IKEInternet Key Exchange (IKE) is the main key es-tablishment protocol used for IPsec VPNs. There are twoversions, IKEv1  and IKEv2 , which differ in mes-sage structure but are conceptually similar. For the sake ofbrevity, we will use IKEv1 terminology.Each IKE session begins with a Phase 1 handshake, inwhich the client and server select a Diffie-Hellman groupfrom a small set of standardized parameters and perform akey exchange to establish a shared secret. The shared secretis combined with other cleartext values transmitted by eachside, such as nonces and cookies, to derive a value calledSKEYID. IKE provides several authentication mechanisms,including symmetric pre-shared keys (PSK); when IKEv1 isauthenticated with a PSK, this value is incorporated intothe derivation ofSKEYID.The resultingSKEYIDis used to encrypt and authenticatea Phase 2 handshake. Phase 2 establishes the parametersand key material,KEYMAT, for a cryptographic transportprotocol used to protect subsequent traffic, such as Encapsu-lating Security Payload (ESP)  or Authenticated Header(AH) . In some circumstances, this phase includes anadditional round of Diffie-Hellman. Ultimately,KEYMATisderived fromSKEYID, additional nonces, and the result ofthe optional Phase 2 Diffie-Hellman exchange.NSA’s VPN exploitation processThe documents pub-lished by Der Spiegel describe a system named TURMOILthat is used to collect and decrypt VPN traffic. The evidenceindicates that this decryption is performed using passiveeavesdropping and does not require message injection orman-in-the-middle attacks on IPsec or IKE. Figure 4, anexcerpt from one of the documents , illustrates the flowof information through the TURMOIL systemThe initial phases of the attack involve collecting IKE andESP payloads and determining whether the traffic matchesany tasked selector .If so, TURMOIL transmits thecomplete IKE handshake and may transmit a small amountof ESP ciphertext to NSA’s Cryptanalysis and ExploitationServices (CES) [56,65] via a secure tunnel. Within CES, aspecialized VPN Attack Orchestrator (VAO) system managesa collection of high-performance grid computing resourceslocated at NSA Headquarters and in a data center at OakRidge National Laboratory, which perform the computationrequired to generate the ESP session key [61,62,67]. VAOalso maintains a database, CORALREEF, that stores cryp-tographic values, including a set of known PSKs and theresulting “recovered” ESP session keys [60,61,67].The ESP traffic itself is buffered for up to 15 minutes ,until CES can respond with the recovered ESP keys if theywere generated correctly. Once keys have been returned, theESP traffic is decrypted via hardware accelerators  orin software [68,69]. From this point, decrypted VPN trafficis reinjected into TURMOIL processing infrastructure andpassed to other systems for storage and analysis . Thedocuments indicate that NSA is recovering ESP keys at largescale, with a target of 100,000 per hour .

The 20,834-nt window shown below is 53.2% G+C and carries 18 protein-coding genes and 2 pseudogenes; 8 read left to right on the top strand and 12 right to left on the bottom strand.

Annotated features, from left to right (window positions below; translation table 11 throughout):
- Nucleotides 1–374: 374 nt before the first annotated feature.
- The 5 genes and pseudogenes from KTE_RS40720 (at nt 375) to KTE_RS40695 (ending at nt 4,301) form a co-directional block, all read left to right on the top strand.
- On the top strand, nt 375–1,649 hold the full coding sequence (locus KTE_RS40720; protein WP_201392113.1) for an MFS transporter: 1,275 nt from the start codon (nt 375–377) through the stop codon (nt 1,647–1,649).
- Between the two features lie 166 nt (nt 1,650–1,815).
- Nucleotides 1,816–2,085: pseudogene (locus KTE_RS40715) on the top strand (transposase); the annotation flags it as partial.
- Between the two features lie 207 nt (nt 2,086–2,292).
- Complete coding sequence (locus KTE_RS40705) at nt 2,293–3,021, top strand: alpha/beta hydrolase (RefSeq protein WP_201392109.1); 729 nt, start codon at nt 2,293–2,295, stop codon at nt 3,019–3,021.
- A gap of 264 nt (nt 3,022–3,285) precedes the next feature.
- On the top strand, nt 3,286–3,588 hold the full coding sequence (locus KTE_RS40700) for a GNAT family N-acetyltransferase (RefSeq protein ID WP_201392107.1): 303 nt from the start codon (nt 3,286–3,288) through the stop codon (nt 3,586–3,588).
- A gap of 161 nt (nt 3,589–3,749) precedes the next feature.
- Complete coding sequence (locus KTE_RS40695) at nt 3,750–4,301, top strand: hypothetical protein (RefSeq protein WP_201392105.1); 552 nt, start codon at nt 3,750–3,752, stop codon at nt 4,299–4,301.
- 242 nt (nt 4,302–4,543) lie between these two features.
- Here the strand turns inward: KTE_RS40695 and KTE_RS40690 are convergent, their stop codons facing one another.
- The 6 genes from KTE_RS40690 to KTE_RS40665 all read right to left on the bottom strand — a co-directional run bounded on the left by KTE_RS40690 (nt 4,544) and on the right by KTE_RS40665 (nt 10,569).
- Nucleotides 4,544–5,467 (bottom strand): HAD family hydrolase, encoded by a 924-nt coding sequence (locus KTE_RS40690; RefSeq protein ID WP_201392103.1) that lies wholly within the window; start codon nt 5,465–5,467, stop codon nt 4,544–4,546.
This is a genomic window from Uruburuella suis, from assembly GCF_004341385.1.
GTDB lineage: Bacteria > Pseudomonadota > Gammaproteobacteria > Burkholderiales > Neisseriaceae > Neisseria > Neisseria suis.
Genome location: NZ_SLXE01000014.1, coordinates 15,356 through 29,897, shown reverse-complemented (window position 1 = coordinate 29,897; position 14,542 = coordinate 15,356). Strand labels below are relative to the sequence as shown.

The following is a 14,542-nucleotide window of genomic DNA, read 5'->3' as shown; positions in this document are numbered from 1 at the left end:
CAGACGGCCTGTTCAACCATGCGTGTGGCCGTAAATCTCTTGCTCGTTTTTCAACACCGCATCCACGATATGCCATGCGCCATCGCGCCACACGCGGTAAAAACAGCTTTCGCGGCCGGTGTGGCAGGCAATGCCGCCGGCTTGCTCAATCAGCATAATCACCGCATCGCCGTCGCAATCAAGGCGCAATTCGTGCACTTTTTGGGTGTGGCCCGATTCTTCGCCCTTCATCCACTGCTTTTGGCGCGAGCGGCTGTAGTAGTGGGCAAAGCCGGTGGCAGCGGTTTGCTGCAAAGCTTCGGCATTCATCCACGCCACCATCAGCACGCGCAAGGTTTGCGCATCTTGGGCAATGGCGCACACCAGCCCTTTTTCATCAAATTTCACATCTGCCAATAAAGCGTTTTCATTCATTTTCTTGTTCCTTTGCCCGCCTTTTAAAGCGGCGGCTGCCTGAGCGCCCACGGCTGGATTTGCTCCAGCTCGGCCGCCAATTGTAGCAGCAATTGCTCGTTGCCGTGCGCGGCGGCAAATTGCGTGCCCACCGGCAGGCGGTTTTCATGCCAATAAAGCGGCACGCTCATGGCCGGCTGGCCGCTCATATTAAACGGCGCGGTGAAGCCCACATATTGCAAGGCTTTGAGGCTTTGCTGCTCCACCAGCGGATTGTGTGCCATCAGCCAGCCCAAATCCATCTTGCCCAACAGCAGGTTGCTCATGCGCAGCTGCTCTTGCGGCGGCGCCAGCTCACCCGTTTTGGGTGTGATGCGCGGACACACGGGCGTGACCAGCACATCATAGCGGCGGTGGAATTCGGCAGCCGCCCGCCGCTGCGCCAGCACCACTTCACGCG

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Cryptography, Real World Cryto, Prime number, Logarithm, Transport Layer Security, Integer factorization, discrete log